The talks occurred as Giuliani met with Lutsenko in New York in January and then in Warsaw in February while he was also gathering information from Lutsenko on two topics Giuliani believed could prove useful to Trump: the involvement of Biden and his son Hunter Biden in Ukraine, and allegations that Ukraine, not Russia, had interfered in the 2016 election.
Trump ultimately pressed Ukrainian President Volodymyr Zelensky to open investigations into the two issues during a July 25 phone call between the two leaders, a call that sparked a whistleblower complaint and the congressional impeachment inquiry.
A person familiar with the negotiations described contracts drafted this year in which Giuliani would have worked for Lutsenko or separately, the Ukrainian Ministry of Justice.
For Lutsenko, the agreement would have provided a pipeline to Trump’s lawyer and, through him, potentially to other top U.S. officials. For Giuliani, the agreements would have been a way to accrue financial benefit from a person who was also providing him politically damaging information that could help another client, the president of the United States.
Giuliani has said he doesn’t charge Trump for legal services. Trump directed U.S. diplomats to work with Giuliani on Ukraine issues.
The agreements were never executed, and there is no indication that Giuliani was ultimately paid by Lutsenko or other Ukrainian officials. But the negotiations proceeded far enough that legal agreements were drafted under which Giuliani’s company would have received more than $200,000 to work for the Ukrainians, people familiar with the agreements said.
Some versions of the agreements envisioned Washington husband-and-wife lawyers Victoria Toensing and Joe diGenova also playing a role and receiving payment, people familiar with the matter said.
A February draft retainer agreement with Lutsenko called for the trio to help recover money allegedly stolen from Ukraine. The draft called for Lutsenko to retain Giuliani Partners as well as diGenova and Toensing, and pay a $200,000 retainer to Giuliani Partners.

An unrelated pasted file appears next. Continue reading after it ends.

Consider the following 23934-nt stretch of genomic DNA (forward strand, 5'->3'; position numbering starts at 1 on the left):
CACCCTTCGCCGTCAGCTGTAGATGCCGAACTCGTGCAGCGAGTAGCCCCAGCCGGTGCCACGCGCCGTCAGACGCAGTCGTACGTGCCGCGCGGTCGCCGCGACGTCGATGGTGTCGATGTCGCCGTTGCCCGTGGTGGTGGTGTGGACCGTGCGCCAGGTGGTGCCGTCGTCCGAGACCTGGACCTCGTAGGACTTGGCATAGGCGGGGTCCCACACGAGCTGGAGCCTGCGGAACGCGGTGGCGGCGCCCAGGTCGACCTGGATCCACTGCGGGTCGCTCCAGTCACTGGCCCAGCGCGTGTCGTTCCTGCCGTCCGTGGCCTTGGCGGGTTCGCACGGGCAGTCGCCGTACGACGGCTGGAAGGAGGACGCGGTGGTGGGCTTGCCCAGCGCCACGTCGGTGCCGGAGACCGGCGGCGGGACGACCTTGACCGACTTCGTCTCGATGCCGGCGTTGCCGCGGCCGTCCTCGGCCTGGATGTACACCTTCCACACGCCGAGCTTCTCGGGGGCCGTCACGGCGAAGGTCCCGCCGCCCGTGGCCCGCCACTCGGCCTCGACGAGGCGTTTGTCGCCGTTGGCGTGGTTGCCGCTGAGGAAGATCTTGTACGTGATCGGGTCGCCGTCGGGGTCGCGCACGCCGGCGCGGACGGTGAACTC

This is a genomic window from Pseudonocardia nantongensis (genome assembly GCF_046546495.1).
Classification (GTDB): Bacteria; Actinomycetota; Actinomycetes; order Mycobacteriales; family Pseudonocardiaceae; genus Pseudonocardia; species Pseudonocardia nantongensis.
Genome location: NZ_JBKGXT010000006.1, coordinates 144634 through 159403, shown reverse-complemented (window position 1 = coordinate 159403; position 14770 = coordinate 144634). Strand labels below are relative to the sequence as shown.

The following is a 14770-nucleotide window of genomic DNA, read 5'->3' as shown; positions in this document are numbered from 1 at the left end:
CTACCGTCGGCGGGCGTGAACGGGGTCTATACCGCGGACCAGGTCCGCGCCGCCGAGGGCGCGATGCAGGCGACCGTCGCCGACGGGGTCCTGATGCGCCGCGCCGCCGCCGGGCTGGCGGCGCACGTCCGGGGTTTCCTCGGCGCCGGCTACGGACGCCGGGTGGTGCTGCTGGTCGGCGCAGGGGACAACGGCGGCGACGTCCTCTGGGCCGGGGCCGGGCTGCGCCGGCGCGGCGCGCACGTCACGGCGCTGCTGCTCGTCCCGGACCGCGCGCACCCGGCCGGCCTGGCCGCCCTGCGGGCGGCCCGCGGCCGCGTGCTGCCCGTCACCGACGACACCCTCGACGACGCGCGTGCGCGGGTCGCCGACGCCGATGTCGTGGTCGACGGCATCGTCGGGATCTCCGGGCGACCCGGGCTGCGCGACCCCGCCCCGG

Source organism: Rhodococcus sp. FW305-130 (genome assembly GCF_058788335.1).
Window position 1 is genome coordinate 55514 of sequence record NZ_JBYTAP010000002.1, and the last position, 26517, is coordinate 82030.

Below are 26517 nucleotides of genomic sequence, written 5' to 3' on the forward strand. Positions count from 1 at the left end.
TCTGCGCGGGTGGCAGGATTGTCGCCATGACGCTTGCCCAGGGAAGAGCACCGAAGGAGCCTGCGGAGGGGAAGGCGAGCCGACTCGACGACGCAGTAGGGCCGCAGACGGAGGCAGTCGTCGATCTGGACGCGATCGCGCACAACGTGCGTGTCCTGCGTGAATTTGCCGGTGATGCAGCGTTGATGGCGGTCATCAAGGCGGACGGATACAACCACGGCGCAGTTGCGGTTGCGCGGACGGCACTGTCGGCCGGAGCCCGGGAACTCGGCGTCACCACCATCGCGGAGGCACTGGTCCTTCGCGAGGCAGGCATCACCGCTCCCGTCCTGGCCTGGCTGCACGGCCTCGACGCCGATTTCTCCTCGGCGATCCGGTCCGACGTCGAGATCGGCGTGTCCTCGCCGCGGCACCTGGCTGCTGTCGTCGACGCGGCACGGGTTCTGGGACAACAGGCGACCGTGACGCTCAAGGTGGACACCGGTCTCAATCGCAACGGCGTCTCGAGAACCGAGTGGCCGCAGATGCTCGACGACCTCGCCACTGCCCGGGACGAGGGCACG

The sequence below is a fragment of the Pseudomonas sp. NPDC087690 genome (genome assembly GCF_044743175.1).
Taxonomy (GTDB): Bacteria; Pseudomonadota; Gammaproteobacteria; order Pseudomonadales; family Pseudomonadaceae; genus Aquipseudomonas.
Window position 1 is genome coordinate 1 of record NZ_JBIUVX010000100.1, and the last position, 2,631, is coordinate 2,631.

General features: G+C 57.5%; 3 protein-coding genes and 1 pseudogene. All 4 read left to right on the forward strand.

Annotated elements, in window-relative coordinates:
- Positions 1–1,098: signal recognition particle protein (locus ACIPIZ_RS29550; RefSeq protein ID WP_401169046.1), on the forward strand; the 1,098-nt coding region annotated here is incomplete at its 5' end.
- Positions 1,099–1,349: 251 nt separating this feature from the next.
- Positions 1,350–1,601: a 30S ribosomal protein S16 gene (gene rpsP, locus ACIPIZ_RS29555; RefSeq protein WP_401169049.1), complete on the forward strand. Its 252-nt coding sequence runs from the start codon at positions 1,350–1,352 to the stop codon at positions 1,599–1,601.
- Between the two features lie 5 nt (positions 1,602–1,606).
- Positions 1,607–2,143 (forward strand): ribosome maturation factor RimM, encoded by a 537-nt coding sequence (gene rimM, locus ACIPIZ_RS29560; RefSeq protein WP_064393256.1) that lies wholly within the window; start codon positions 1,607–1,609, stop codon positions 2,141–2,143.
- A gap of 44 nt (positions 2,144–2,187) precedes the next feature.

The people said that another retainer agreement, drafted in March, called for Giuliani Partners to receive $300,000 from the Ministry of Justice for help locating the supposedly stolen assets. That draft agreement also stated that Toensing and diGenova would be working on the matter. That agreement called for payments to be made to Giuliani Partners.
Yet another proposal called for the Justice Ministry to hire Toensing and diGenova for asset recovery but did not mention Giuliani.
An attorney for Giuliani declined to comment on the negotiations.
Giuliani wrote on Twitter Wednesday evening that he “did NOT pursue a business opportunity in Ukraine,” noting the deal was never ultimately consummated.
“I could have helped them recover $7B in stolen money, but I didn’t. Was paid ZERO,” Giuliani wrote.
Lutsenko, who served as Ukraine’s top prosecutor until August, could not be immediately reached for comment. But in an interview with the publication Ukrainian Truth this month, Lutsenko described how he was eager for Giuliani to help him get a meeting with the U.S. attorney general to discuss evidence he had uncovered that Ukrainian assets had been routed through U.S. bank accounts.